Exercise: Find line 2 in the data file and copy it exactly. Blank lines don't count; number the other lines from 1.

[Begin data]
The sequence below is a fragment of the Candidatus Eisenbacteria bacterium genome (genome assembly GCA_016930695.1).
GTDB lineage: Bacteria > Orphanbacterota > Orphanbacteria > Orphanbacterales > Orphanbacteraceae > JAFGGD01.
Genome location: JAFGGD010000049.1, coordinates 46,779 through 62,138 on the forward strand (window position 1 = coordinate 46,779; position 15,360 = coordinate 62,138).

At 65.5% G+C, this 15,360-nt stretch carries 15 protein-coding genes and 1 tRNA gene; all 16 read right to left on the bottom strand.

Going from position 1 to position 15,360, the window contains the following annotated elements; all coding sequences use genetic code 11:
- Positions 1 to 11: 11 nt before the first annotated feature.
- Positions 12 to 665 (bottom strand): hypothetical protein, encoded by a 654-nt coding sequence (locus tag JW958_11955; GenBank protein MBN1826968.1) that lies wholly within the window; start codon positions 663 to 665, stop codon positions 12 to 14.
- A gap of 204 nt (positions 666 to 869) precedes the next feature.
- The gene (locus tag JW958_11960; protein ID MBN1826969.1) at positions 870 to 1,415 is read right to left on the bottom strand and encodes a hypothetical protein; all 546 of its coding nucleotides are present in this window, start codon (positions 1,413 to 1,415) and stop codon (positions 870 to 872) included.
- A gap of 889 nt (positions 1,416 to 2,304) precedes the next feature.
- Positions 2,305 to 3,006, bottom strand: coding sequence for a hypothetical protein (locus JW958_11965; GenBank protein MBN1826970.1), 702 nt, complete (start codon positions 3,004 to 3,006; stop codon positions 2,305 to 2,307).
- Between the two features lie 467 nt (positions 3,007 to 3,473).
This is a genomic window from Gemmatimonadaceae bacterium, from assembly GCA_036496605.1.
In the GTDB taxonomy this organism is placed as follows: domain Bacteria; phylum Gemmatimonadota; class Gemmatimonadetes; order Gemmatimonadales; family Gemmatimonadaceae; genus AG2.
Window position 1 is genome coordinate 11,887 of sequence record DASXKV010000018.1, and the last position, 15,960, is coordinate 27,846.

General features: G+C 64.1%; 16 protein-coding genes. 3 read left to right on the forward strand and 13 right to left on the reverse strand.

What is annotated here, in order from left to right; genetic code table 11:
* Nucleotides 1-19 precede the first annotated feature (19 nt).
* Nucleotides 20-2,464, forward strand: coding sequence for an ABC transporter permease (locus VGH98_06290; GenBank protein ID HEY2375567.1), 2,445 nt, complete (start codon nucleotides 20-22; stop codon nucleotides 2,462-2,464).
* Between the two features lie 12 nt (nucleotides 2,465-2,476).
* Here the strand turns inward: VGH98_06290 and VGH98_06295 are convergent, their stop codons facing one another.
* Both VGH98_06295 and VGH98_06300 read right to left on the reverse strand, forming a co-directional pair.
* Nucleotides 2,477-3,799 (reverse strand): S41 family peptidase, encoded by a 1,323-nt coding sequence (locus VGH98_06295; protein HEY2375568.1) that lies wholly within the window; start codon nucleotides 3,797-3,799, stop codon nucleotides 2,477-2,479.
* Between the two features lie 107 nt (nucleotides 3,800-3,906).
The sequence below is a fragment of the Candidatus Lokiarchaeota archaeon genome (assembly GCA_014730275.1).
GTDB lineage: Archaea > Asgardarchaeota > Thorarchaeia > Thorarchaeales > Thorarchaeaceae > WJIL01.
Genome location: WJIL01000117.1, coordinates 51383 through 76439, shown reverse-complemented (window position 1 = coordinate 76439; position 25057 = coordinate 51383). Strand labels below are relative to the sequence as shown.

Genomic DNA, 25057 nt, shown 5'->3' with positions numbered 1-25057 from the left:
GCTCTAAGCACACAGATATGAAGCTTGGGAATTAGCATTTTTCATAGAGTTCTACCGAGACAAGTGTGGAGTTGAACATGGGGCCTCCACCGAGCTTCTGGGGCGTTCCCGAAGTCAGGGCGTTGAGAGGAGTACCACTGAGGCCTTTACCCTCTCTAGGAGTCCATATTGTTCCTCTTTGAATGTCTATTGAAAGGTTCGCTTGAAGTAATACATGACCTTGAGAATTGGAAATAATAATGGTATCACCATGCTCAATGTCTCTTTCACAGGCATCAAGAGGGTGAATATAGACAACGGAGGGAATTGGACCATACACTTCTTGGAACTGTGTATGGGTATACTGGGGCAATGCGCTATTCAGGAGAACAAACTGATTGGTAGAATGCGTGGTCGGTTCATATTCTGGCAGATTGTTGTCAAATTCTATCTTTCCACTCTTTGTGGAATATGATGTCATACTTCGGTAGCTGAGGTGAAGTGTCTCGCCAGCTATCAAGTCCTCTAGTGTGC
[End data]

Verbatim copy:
GTDB lineage: Bacteria > Orphanbacterota > Orphanbacteria > Orphanbacterales > Orphanbacteraceae > JAFGGD01.